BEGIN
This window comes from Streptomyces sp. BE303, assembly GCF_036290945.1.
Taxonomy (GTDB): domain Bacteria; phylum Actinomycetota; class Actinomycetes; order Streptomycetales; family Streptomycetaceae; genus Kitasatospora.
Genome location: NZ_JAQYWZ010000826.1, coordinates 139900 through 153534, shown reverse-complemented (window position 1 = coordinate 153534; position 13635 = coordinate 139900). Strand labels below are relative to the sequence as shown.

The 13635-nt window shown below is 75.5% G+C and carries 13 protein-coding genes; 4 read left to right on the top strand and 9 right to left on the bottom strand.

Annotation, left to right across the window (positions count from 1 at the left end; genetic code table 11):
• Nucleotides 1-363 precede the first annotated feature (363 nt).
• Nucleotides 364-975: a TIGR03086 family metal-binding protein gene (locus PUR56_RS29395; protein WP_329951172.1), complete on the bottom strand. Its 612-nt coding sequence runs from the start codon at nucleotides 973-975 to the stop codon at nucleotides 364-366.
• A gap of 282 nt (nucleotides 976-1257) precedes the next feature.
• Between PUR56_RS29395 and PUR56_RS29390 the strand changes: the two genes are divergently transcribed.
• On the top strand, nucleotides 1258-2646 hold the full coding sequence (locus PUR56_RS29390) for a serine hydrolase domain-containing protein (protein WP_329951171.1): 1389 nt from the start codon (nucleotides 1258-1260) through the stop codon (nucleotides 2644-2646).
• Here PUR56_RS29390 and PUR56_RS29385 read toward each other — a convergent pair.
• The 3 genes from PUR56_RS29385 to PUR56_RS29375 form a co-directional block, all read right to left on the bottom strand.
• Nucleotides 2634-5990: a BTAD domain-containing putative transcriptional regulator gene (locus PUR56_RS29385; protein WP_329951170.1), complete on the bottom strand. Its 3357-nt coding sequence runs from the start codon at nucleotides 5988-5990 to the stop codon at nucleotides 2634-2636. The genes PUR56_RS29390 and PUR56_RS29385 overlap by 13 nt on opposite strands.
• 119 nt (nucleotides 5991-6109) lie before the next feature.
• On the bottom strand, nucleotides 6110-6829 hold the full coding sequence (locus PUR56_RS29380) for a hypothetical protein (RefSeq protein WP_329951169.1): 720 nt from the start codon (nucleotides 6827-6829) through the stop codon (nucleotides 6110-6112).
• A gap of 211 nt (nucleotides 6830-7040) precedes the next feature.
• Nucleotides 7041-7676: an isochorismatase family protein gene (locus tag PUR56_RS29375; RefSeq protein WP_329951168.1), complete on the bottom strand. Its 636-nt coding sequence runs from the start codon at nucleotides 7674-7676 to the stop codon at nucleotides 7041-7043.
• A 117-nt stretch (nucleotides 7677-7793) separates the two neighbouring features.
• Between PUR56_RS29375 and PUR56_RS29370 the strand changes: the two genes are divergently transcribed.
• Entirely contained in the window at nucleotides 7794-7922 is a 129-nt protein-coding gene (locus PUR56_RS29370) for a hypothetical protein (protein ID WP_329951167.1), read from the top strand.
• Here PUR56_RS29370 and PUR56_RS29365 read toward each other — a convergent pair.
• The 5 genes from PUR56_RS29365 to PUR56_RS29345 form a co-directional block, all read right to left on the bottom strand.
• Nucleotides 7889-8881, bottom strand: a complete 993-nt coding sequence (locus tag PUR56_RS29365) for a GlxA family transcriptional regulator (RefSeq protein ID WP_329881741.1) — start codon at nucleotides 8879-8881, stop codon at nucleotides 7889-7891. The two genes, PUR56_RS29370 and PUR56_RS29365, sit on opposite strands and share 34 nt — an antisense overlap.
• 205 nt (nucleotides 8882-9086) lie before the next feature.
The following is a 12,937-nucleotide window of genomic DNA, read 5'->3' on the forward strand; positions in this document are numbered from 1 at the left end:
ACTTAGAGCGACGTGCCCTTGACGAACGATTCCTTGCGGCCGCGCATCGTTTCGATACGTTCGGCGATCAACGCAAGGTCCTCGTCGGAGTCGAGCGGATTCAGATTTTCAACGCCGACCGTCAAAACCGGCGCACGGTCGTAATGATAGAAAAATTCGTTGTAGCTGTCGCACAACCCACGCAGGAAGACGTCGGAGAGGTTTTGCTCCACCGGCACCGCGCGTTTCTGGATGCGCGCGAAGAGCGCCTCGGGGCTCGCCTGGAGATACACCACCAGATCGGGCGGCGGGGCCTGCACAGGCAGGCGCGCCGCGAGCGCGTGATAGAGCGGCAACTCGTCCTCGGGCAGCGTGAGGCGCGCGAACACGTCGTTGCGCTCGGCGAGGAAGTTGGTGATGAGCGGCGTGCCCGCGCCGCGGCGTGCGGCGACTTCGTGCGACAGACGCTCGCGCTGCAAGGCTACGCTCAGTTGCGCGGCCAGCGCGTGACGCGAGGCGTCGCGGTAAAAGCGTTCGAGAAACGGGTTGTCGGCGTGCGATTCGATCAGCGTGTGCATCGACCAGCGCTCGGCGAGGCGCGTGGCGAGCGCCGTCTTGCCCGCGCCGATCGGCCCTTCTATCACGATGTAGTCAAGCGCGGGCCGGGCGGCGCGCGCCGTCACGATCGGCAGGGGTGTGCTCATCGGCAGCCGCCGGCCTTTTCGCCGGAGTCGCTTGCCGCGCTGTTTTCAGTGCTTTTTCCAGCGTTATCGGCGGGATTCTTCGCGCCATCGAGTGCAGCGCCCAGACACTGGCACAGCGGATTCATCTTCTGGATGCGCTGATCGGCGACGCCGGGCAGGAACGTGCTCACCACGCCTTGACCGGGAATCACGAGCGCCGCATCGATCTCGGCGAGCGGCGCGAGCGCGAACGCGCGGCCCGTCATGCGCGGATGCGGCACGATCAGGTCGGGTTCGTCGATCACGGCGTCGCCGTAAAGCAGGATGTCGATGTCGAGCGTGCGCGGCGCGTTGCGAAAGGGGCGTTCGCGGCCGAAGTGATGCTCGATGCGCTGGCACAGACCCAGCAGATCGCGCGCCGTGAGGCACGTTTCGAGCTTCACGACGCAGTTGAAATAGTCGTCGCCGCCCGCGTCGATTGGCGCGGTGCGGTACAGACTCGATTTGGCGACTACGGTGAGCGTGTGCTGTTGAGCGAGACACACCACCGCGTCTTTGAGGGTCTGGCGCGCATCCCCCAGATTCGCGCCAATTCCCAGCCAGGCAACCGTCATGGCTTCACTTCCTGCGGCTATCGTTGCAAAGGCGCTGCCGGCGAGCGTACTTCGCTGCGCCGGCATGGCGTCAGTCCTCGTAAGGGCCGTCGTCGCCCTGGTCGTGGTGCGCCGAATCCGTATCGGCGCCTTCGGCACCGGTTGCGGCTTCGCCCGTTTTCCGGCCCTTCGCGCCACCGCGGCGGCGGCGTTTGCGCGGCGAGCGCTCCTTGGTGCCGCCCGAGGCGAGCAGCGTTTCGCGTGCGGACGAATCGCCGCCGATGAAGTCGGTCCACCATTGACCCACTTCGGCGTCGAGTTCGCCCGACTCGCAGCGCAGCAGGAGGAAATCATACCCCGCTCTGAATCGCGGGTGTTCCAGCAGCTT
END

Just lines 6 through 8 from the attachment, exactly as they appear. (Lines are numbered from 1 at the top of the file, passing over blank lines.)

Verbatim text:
• Nucleotides 1-363 precede the first annotated feature (363 nt).
• Nucleotides 364-975: a TIGR03086 family metal-binding protein gene (locus PUR56_RS29395; protein WP_329951172.1), complete on the bottom strand. Its 612-nt coding sequence runs from the start codon at nucleotides 973-975 to the stop codon at nucleotides 364-366.
• A gap of 282 nt (nucleotides 976-1257) precedes the next feature.